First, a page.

Within a few months, I had frequent trips to London, each one difficult as I dealt with vestibular migraines* not diagnosed at this point, also frequent seizures. I decided to go private with the cardiologist as I was told id wait a few months for the test results, after the appointment in March/April time I felt more confused as my tilt test was a false/positive result as it appeared it could have been a degenerative form, eventually confirmed as so * My experience here with the king’s hospital was good to some respects, they out ruled a lot of possibilities but it was obvious there was more going on. I took a drastic step and made my way down for a second appointment privately with the cardiologist, it ended terribly as I was; left hospitalized from seizures, after my consultant witnessed an episode while in hospital, he affirmed this wasn’t his area of expertise, this was the last time I saw him.

Immediately the consultant that was dealing with the seizure disorder got me an emergency stay at the center for seizures,  I was sent there for a week and some results showed the episodes to be non-epileptic seizures and other symptoms related to FND. This experience was not what I expected because despite this they didn’t do anything they just sent me a neuro-psychologist who was incredibly rude and dismissive, I remember the words you will never find anything wrong with you’ what the hell! Is this really how they deal with functional problems it’s no wonder there are thousands of people left undiagnosed and struggling. The thing is when a consultant promises they will find out what’s going on and help me get better, it is painful when they don’t, fair enough he was an epilepsy consultant but as soon as that was ruled out all of a sudden it wasn’t serious enough to deal with.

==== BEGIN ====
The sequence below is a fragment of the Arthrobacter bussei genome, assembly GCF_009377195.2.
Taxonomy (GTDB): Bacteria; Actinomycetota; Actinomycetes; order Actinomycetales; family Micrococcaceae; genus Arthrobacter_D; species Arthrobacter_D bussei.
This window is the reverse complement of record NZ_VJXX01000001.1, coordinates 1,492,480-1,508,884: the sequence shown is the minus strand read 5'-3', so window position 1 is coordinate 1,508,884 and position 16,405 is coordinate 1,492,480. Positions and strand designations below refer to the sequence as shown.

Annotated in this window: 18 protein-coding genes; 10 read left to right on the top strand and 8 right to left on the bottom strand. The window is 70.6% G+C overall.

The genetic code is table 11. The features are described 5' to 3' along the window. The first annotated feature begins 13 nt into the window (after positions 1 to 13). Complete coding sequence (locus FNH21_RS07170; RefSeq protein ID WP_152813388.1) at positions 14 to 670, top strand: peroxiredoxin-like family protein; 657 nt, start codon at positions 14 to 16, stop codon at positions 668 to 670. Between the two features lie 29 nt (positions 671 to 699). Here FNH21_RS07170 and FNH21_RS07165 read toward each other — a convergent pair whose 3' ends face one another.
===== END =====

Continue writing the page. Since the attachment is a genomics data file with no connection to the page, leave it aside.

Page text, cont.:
Worsning symptoms, more consultants and few answers

The next few months just got worse, I saw another POTS consultant in Warwickshire who redid the tilt test himself and saw the signs of POTS, it was decided in the end I was suffering from a deconditioning form it left more questions on what exactly had caused that in the first place. I remember the long days of seizures and terrible headaches that the local hospital wouldn’t deal with, I eventually sort help from a headache specialist in the hope of some relief from the agony. It was my worse time of year in the winter, it appeared I had recurring migraines daily including a new type, I had a few appointments into the new year with a neurologist in Coventry, this was going to be a turning point for me one I truly couldn’t have ever expected. 

2018 A year of change

The specialist picked up I had vestibular migraines and hemicrania to which I commended with medications. This was the first consultant that took my pain seriously and he booked me in for a procedure for an optical nerve block, following this the headaches worsened and id hit rock bottom. I couldn’t stand to be alive in the agony and my mental decline was severe. The final straw was when I was admitted to my local A&E and they refused any pain relief. I rang my consultant and he requested my admittance to A&E,  I was experiencing paralysis of my arm and speech with the headaches on the way down. This year saw my admittance to Coventry hospital that would turn into a four-month stay and some really difficult physio and mental health recovery. It truly was a turning point. 

“The only way to make sense of change is to plunge in to it, move with it and join the dance” ~Alan watts

The Coventry year as I call it was so life-changing that I’m going to cover it in part 3 in more detail. Some of these words have truly been painful, bringing back a lot of emotion and pain, it’s hard to display those years. I rather erase them but I wouldn’t be who I am today without those experiences its a small amount of comfort I can find from those times of darkness.